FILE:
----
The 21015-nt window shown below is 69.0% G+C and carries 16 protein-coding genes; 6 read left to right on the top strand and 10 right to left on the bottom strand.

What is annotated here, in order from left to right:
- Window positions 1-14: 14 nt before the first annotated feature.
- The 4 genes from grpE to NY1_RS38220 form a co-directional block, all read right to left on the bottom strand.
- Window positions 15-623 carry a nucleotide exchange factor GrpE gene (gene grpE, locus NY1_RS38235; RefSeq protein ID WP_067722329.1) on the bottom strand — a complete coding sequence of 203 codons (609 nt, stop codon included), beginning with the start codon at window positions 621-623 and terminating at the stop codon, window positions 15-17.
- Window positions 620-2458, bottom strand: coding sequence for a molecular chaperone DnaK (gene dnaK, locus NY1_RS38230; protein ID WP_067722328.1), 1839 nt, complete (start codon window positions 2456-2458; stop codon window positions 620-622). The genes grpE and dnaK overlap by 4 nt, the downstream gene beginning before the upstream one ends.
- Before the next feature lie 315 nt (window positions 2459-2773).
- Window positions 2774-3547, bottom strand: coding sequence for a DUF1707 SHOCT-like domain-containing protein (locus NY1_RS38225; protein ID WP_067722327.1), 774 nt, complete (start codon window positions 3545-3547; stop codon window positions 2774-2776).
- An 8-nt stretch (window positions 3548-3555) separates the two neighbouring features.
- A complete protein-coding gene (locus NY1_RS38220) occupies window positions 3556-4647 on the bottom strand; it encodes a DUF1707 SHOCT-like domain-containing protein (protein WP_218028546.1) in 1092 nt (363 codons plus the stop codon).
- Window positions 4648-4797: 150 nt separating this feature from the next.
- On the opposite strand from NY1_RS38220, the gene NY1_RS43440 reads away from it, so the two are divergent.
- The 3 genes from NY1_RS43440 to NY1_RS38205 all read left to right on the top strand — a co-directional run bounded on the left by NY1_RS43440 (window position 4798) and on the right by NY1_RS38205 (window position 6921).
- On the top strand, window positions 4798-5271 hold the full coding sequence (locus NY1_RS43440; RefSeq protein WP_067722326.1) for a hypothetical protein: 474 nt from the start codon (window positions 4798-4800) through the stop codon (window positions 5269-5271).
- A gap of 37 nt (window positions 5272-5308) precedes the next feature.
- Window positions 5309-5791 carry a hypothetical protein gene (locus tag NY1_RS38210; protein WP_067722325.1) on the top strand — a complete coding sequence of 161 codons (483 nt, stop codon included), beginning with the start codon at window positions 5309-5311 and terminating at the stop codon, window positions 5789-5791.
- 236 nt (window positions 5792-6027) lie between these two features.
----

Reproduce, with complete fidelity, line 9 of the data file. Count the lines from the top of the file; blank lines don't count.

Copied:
- An 8-nt stretch (window positions 3548-3555) separates the two neighbouring features.